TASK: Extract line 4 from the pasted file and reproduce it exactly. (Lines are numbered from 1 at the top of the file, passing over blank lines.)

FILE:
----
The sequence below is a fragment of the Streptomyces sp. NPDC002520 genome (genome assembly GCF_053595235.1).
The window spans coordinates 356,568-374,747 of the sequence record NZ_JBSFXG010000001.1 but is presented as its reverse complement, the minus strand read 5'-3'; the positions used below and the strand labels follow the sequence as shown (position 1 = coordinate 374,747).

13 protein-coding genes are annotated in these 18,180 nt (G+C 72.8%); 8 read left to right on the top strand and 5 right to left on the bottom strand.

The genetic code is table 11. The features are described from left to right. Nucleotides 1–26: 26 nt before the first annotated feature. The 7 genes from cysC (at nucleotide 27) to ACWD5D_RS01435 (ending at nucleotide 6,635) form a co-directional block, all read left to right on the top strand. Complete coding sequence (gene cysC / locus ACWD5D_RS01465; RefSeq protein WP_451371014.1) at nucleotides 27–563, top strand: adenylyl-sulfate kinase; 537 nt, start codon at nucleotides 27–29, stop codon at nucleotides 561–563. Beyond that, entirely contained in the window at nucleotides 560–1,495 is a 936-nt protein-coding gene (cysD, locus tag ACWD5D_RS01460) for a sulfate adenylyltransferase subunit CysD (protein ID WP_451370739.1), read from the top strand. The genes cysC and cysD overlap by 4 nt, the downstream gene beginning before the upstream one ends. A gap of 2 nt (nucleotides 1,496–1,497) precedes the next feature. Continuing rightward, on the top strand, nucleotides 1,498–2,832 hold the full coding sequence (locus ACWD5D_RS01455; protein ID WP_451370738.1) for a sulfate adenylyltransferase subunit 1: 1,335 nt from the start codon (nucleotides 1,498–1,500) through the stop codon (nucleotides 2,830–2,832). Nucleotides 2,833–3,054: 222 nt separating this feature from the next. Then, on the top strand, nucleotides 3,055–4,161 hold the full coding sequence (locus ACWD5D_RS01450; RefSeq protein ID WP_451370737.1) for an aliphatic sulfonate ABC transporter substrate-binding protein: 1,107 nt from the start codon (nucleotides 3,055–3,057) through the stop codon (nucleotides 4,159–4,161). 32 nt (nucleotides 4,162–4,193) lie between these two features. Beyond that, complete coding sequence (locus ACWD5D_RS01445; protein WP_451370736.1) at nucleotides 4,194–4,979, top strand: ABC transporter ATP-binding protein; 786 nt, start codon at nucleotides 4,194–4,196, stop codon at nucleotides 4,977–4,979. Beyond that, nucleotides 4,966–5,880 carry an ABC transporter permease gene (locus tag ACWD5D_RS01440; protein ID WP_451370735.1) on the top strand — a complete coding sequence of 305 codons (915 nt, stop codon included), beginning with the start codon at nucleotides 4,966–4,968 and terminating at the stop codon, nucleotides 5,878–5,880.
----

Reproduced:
The genetic code is table 11. The features are described from left to right. Nucleotides 1–26: 26 nt before the first annotated feature. The 7 genes from cysC (at nucleotide 27) to ACWD5D_RS01435 (ending at nucleotide 6,635) form a co-directional block, all read left to right on the top strand. Complete coding sequence (gene cysC / locus ACWD5D_RS01465; RefSeq protein WP_451371014.1) at nucleotides 27–563, top strand: adenylyl-sulfate kinase; 537 nt, start codon at nucleotides 27–29, stop codon at nucleotides 561–563. Beyond that, entirely contained in the window at nucleotides 560–1,495 is a 936-nt protein-coding gene (cysD, locus tag ACWD5D_RS01460) for a sulfate adenylyltransferase subunit CysD (protein ID WP_451370739.1), read from the top strand. The genes cysC and cysD overlap by 4 nt, the downstream gene beginning before the upstream one ends. A gap of 2 nt (nucleotides 1,496–1,497) precedes the next feature. Continuing rightward, on the top strand, nucleotides 1,498–2,832 hold the full coding sequence (locus ACWD5D_RS01455; protein ID WP_451370738.1) for a sulfate adenylyltransferase subunit 1: 1,335 nt from the start codon (nucleotides 1,498–1,500) through the stop codon (nucleotides 2,830–2,832). Nucleotides 2,833–3,054: 222 nt separating this feature from the next. Then, on the top strand, nucleotides 3,055–4,161 hold the full coding sequence (locus ACWD5D_RS01450; RefSeq protein ID WP_451370737.1) for an aliphatic sulfonate ABC transporter substrate-binding protein: 1,107 nt from the start codon (nucleotides 3,055–3,057) through the stop codon (nucleotides 4,159–4,161). 32 nt (nucleotides 4,162–4,193) lie between these two features. Beyond that, complete coding sequence (locus ACWD5D_RS01445; protein WP_451370736.1) at nucleotides 4,194–4,979, top strand: ABC transporter ATP-binding protein; 786 nt, start codon at nucleotides 4,194–4,196, stop codon at nucleotides 4,977–4,979. Beyond that, nucleotides 4,966–5,880 carry an ABC transporter permease gene (locus tag ACWD5D_RS01440; protein ID WP_451370735.1) on the top strand — a complete coding sequence of 305 codons (915 nt, stop codon included), beginning with the start codon at nucleotides 4,966–4,968 and terminating at the stop codon, nucleotides 5,878–5,880.